This will require some neat tricks. Every time a property of an object changes, all links to that property must be informed so that the new value is propagated out through the lattice. To add a little icing, can we also build some very simple, predictable changes to the numbers, perhaps just add/subtract/multiply/divide? Also, lets add the ability to link links.

Sounds like we have an opportunity to re-architect the computer into a small number of cisc cpus driving the objects and many more risc ones handling the links. Is this the answer the parallel processing architects are waiting for?

Further, could the links run across a network? Instant grid or what!!! Think about it. Your program is not just a bunch of objects with some bespoke 'glue' holding it all together, it now becomes a lattice of interconnected objects, all running in tandem in an untestable, unprovable but fundamentally imaginable harmony.

All the methods I discussed earlier are tools to make the software imaginable from logic through objects all the way up to design and patterns. This one is the obvious next step. It allows deeper visualization without cumbersome provability.

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Nata's Corner: What's next? DNA samples?

woman in specticalsI had an article last time about the Transportation Safety Administration asking for personal information when you buy plane tickets; unfortunately, the link had been moved by the time a lot of people saw the newsletter. The article said that you'll be asked to give your full name and birthdate, and said that if you don't, you'll probably "undergo more stringent screening at the airport."

But now the TSA and the Department of Homeland Security are really going over the edge, I think. Their latest plan is to use "backscatters" -- X-ray technology -- that will examine people as if they're not wearing clothes. I can just see the job applications flooding the TSA.

Websites that use email addresses as logins are being targeted more and more by phishing scams. The phishers automatically run e-mail addresses through Web site registration and password-reminder tools, and depending on the response they receive, they can find out the addresses of valid customers. A report from Blue Security details both the problem and a couple of things you can do to prevent the problem.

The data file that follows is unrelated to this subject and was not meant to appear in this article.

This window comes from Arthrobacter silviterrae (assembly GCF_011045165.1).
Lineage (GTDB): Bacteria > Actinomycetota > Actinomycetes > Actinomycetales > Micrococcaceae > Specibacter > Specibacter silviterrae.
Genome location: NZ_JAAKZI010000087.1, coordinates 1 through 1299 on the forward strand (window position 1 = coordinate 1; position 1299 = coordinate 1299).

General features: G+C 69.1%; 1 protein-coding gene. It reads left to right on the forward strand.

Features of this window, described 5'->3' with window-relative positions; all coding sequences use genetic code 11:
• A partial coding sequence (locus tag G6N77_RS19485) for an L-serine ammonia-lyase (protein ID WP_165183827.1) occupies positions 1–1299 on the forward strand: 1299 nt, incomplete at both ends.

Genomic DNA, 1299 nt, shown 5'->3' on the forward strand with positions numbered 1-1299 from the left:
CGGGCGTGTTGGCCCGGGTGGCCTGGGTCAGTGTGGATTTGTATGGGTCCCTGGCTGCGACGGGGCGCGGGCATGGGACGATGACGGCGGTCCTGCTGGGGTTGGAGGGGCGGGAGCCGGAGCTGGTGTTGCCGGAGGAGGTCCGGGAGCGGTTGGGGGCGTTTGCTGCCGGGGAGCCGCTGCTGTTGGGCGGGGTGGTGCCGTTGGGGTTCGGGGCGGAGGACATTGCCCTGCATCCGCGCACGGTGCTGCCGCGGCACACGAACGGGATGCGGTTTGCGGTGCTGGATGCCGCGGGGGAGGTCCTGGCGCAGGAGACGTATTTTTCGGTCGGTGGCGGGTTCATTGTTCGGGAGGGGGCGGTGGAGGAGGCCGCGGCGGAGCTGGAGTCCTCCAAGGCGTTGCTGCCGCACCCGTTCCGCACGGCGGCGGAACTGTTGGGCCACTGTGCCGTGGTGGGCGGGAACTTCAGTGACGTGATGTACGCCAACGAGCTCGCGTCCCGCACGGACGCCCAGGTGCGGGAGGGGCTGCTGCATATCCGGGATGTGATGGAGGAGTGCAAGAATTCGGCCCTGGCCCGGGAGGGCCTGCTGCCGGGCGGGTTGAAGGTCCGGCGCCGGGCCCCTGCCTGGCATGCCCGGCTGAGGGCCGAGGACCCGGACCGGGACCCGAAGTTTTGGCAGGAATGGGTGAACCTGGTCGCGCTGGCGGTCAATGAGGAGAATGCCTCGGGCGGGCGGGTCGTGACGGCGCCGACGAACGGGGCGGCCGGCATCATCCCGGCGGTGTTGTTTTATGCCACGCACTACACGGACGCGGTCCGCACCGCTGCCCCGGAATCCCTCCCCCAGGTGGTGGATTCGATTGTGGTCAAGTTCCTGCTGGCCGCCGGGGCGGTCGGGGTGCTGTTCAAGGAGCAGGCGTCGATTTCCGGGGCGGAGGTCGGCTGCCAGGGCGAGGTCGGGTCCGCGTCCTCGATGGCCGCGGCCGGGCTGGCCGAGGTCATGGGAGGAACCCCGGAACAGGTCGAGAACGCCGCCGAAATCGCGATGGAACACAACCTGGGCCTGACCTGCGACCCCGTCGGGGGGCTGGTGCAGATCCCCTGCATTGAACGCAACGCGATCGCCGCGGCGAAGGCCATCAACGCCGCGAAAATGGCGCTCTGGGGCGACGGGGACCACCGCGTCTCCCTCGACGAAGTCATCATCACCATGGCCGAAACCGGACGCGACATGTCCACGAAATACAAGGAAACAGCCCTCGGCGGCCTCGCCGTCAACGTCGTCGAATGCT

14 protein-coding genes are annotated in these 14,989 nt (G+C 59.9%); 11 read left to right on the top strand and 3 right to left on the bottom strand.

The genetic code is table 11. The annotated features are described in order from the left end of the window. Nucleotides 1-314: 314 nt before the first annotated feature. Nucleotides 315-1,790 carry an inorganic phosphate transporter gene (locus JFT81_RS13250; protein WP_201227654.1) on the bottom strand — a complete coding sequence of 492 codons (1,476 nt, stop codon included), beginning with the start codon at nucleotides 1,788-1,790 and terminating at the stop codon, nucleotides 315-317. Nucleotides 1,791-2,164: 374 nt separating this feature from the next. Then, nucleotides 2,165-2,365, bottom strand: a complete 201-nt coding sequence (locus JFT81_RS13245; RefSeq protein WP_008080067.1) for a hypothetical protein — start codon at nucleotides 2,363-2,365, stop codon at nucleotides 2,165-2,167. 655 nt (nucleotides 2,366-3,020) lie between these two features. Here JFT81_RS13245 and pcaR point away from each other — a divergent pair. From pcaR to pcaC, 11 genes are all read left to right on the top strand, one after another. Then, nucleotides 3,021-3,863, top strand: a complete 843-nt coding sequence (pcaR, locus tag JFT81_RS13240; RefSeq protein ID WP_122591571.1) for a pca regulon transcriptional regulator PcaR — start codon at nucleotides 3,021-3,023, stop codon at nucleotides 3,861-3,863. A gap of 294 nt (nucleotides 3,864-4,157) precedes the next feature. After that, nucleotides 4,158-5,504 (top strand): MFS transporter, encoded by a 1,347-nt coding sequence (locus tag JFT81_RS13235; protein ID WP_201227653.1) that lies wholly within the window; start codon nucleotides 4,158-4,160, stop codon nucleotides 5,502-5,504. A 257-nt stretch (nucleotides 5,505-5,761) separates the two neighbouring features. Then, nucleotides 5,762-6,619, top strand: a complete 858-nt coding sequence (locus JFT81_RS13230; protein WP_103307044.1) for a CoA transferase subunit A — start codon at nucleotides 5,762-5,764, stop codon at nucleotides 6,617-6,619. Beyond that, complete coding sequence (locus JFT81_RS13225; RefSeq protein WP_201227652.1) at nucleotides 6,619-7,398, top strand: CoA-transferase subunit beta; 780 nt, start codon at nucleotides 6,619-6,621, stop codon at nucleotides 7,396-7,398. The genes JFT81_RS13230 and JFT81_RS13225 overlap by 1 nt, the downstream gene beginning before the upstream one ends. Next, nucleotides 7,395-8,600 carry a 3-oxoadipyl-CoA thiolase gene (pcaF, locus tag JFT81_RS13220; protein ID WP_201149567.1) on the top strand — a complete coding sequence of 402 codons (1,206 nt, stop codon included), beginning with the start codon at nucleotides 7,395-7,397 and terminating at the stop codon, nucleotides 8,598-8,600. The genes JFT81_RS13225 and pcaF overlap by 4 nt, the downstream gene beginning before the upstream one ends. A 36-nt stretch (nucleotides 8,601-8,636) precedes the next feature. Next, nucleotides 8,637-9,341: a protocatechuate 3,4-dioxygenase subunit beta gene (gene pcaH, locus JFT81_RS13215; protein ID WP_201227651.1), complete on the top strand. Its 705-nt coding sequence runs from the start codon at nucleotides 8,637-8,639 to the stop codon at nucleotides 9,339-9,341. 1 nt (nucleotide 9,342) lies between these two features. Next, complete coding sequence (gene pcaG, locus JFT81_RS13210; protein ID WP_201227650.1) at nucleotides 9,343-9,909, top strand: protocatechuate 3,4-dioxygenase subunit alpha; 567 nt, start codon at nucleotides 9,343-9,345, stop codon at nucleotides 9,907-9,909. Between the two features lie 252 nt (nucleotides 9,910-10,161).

And I promise -- no lawyer jokes for a week. Scott Ziegler, an attorney in New York, has taken the step a lot of us wish we could afford: he's actually filed suit against a spammer and is asking for millions in damages.

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Inside the numbers
ameba, one of EE's prominent Experts, provides us with a list of newly earned Certificates. His list of all of the Certified Experts is located at his site. The list below covers the period from May 15 through May 29.
Expert Certified in Topic Area
tbsgadi thenelson BobLamberson egl1044 amit_g Kevin3NF sudheeshthegreat jrb1 GaryC123 kiddanger archrajan ftaco96 mikeleebrla kabaam bloodredsun tim_holman JBlond Yan_west Arthur_Wood Guru Master Master Master Wizard Guru Master Master Sage Master Genius Master Guru Master Guru Master Master Master Guru MS Access MS Access MS Access Visual Basic Microsoft SQL Microsoft SQL Microsoft SQL Microsoft SQL ASP ASP JavaScript JavaScript Windows 2000 Windows 2000 Java Networking Windows XP Windows XP .NET
Expert Certified in Topic Area
emoreau gregoryyoung Yurich eatmeimadanish b1xml2 ihenry hismightiness dharmesh_amity jaime_olivares Batalf joeposter649 planocz emoreau armoghan bman9111 sirbounty TechSoEasy Roonaan _GeG_ Guru Sage Master Master Wizard Wizard Master Master Wizard Master Master Wizard Guru Guru Master Master Guru Guru Master .NET C# C# Exchange_Server ASP.NET ASP.NET ASP.NET ASP.NET C++ Web Development Web Development VB.NET VB.NET VB.NET VB.NET Programming Win Server 2003 PHP PHP
Expert Certified in Topic Area
kaur_dilpreet Dain_Anderson bmquintas jimhorn tajsimmons snoyes_jw kode99 edwardiii sunnycoder DVation191 Jester_48 PennGwyn pseudocyber GrandSchtroumpf neteducation nobus ShineOn humeniuk imarshad Guru Guru Master Master Master Wizard Master Master Sage Master Master Master Master Wizard Master Master Sage Guru Master Outlook ColdFusion Microsoft Network Databases MS Office Mysql Storage VB Controls C Applications HTML Routers Routers CSS Solaris Laptops/Notebooks Netware Online Marketing GIS & GPS
1433 experts have 2288 certifications: Genius:40 Sage:112 Wizard:138 Guru:401 Master:1597